But such scientific free speech is too much for Kyoto’s backers. George Lucier, editor of a government “science” journal called Environmental Health Perspectives, has led the assault on Seitz.

“Seitz’s petition reminds us of the approach used by the tobacco industry over the decades when asked if tobacco is addictive and harmful,” Lucier wrote last spring.

Seitz is as bad as the tobacco industry? Let’s get real.

Seitz is a distinguished physicist. He worked on the Manhattan Project and was a consultant to the secretary of war during World War II. He was the science adviser to NATO in the late ’40s and, in ’64, he became the first president of the NAS. He has received 15 national and international prizes in addition to the National Science Medal, and holds more than 30 honorary doctorates.

And who is George Lucier? He’s a senior bureaucrat who has spent 28 years as a ward of the taxpayers at the National Institute for environmental Health Sciences. His only awards are from the federal agency that employs him. He is a toxicologist, and there is no reason to think he knows as much about the science of global warming as Seitz.

Lucier’s attack on Seitz fits into a broader effort to squelch scientific debate on global warming. Last year, Vice President Al Gore and his minions claimed that a consensus of 2,500 scientists supported the theory that man-made emissions of greenhouse gases were disrupting Earth’s climate.

But those 2,500 scientists hardly represented a consensus. First, they only helped assemble the ’95 U.N. report on global warming; they didn’t pass judgment on it. And few of those 2,500 scientists actually worked on the one part of the report that linked human activity to global warming -the executive summary. In fact, many of those same scientists are skeptics.

That hasn’t stopped the White House, U.N. bureaucrats and green activists from using this “consensus” mantra as part of their effort to discredit dissenters. But now, with Seitz’s help, 17,000 scientists have blown away the myth of any scientific consensus on global warming.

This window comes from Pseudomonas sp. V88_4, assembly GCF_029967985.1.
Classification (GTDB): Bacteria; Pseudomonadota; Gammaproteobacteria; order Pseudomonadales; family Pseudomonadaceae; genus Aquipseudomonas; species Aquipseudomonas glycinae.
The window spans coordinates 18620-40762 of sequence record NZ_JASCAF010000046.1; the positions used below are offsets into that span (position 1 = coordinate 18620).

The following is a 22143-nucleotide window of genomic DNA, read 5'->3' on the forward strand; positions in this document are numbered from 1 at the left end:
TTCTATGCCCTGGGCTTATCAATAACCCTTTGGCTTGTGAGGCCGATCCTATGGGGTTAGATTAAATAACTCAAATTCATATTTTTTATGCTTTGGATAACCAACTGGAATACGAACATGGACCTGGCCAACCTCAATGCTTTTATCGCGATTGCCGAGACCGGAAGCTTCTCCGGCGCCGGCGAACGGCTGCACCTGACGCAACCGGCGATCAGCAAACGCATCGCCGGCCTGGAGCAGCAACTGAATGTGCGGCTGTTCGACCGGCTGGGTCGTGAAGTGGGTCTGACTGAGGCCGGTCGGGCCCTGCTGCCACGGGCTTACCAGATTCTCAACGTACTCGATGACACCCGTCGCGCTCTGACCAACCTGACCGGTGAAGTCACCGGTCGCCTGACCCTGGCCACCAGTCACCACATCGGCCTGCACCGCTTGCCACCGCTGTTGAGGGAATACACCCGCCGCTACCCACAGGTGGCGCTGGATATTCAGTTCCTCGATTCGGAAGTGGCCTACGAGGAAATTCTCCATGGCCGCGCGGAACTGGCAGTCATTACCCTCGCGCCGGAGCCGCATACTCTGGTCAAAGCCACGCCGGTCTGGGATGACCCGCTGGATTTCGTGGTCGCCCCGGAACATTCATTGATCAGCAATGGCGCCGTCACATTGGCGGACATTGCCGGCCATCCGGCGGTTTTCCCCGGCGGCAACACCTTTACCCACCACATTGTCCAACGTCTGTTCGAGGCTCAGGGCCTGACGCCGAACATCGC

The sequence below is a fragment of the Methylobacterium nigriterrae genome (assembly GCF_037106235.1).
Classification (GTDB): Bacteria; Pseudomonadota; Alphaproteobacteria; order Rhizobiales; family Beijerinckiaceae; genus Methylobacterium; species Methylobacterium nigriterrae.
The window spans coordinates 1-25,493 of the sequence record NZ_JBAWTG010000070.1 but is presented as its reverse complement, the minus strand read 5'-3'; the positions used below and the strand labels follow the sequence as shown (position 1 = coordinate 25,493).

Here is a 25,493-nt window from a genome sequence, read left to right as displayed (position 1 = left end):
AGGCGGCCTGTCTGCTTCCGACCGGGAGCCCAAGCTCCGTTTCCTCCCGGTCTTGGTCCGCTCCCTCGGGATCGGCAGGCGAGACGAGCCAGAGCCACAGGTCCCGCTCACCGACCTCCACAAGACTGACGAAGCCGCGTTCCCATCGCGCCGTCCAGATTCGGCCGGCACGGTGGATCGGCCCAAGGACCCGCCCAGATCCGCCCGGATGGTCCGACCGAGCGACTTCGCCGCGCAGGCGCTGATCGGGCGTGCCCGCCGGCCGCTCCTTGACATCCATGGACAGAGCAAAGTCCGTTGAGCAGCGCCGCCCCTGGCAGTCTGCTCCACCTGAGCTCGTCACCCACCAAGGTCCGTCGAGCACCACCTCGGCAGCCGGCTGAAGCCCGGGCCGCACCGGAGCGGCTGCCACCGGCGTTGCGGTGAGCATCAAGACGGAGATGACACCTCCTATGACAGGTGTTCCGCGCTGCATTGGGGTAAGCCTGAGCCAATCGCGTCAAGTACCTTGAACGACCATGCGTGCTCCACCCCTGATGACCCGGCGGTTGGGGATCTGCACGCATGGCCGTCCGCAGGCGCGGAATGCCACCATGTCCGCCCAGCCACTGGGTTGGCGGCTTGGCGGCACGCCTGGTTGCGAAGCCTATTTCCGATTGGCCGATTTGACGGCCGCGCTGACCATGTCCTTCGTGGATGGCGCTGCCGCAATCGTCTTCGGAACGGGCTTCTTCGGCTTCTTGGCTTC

Since the petition was made public in April, the climate treaty’s backers have been in damage-control mode. The lawyer-filled Union of Concerned Scientists branded the petition as “a deliberate attempt to deceive the scientific community with misinformation.” The New York Times and St. Louis Post-Dispatch have published stories and editorials attacking Seitz and other petition signers.

As for the NAS, it has distanced itself from its former president and touted its own ’91 report that gave credence to global-warming hysteria. Ironically, the NAS will release a report in spring ’99 about what additional research might reduce the scientific uncertainty about global warming.

Lucier calls Seitz’s petition “disingenuous.” Yet in the same piece, Lucier wrote, “Both sides of the global-warming question must be examined and discussed openly.” What could be more disingenuous than that?

It’s wrong for a tax-paid scientist writing in a tax-supported publication to smear another scientist. Seeing such tactics used against a scientist of Seitz’s caliber is clearly a warning to others who would consider opposing officially sanctioned science. Genuine science will suffer from this attempt to suppress dissent.

Steven J. Milloy publishes the Junk Science Home Page (http://www. Michael Gough is director of science and risk studies at the Cato Institute.